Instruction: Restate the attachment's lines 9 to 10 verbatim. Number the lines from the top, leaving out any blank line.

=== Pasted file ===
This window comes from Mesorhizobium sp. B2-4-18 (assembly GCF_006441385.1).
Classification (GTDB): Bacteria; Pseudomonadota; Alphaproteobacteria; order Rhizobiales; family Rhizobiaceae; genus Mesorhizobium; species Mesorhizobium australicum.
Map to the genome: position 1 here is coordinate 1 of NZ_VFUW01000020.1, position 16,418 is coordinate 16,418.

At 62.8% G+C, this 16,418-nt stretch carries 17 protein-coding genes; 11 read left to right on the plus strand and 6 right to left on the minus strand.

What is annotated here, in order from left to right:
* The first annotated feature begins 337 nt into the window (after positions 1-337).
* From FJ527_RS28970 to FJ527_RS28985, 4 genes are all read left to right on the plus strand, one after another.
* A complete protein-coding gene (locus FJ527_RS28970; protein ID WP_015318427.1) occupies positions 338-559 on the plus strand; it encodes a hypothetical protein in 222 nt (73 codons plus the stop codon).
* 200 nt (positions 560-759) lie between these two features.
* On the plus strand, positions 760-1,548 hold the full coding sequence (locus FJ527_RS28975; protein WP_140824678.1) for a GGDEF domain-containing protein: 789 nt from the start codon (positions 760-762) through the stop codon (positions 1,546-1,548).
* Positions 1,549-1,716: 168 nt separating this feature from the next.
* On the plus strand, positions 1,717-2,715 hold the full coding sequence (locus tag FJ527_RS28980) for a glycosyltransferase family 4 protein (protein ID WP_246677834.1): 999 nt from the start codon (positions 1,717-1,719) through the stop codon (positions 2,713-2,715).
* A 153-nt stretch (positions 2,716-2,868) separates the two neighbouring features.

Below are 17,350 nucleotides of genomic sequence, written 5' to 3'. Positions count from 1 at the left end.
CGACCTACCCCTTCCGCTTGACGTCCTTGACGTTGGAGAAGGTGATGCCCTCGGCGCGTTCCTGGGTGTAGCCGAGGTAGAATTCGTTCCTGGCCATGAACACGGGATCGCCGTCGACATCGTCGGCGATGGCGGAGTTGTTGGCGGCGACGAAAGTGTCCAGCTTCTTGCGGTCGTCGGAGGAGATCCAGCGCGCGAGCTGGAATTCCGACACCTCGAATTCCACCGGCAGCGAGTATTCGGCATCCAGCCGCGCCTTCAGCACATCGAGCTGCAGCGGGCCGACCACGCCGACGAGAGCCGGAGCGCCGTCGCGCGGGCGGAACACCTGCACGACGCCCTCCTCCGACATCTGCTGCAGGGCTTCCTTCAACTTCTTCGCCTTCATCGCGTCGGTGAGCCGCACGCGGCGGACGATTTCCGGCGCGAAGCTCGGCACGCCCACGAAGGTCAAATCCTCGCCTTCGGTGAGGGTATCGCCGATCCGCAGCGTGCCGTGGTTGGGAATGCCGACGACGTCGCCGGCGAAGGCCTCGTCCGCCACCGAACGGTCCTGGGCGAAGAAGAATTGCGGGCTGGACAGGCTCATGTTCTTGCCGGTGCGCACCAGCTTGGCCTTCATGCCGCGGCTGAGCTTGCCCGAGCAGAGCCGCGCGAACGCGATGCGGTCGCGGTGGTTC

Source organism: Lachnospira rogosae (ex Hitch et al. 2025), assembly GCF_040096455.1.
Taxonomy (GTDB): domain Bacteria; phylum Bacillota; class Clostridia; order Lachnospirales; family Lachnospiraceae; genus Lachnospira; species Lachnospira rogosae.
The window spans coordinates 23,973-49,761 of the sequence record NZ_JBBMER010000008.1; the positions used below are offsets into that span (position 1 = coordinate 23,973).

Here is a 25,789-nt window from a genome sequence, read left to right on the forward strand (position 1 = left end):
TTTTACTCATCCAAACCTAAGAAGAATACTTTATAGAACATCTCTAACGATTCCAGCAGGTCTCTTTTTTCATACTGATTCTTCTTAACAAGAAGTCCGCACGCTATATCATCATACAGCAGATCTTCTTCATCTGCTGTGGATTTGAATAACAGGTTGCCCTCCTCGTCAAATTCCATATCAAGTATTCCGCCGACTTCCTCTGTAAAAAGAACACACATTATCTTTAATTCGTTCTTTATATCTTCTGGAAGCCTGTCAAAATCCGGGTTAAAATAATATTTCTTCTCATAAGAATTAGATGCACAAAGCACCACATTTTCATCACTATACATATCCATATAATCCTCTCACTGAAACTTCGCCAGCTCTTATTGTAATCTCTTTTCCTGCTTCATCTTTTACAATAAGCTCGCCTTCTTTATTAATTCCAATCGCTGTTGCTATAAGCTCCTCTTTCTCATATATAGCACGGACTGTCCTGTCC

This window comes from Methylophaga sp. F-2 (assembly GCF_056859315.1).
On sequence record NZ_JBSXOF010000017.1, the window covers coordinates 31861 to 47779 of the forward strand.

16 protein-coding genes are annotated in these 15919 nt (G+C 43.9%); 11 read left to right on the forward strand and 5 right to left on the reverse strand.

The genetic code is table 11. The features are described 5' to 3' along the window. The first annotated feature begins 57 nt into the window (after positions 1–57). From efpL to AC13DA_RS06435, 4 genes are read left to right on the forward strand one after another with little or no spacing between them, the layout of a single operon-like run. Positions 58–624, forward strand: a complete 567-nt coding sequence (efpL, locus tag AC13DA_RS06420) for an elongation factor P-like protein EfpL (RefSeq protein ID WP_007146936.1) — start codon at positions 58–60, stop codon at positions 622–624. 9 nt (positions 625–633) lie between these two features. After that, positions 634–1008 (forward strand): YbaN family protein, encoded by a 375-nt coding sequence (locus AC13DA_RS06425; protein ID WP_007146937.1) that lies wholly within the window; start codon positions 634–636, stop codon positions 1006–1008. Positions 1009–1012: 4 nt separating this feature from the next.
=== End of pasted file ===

* 200 nt (positions 560-759) lie between these two features.
* On the plus strand, positions 760-1,548 hold the full coding sequence (locus FJ527_RS28975; protein WP_140824678.1) for a GGDEF domain-containing protein: 789 nt from the start codon (positions 760-762) through the stop codon (positions 1,546-1,548).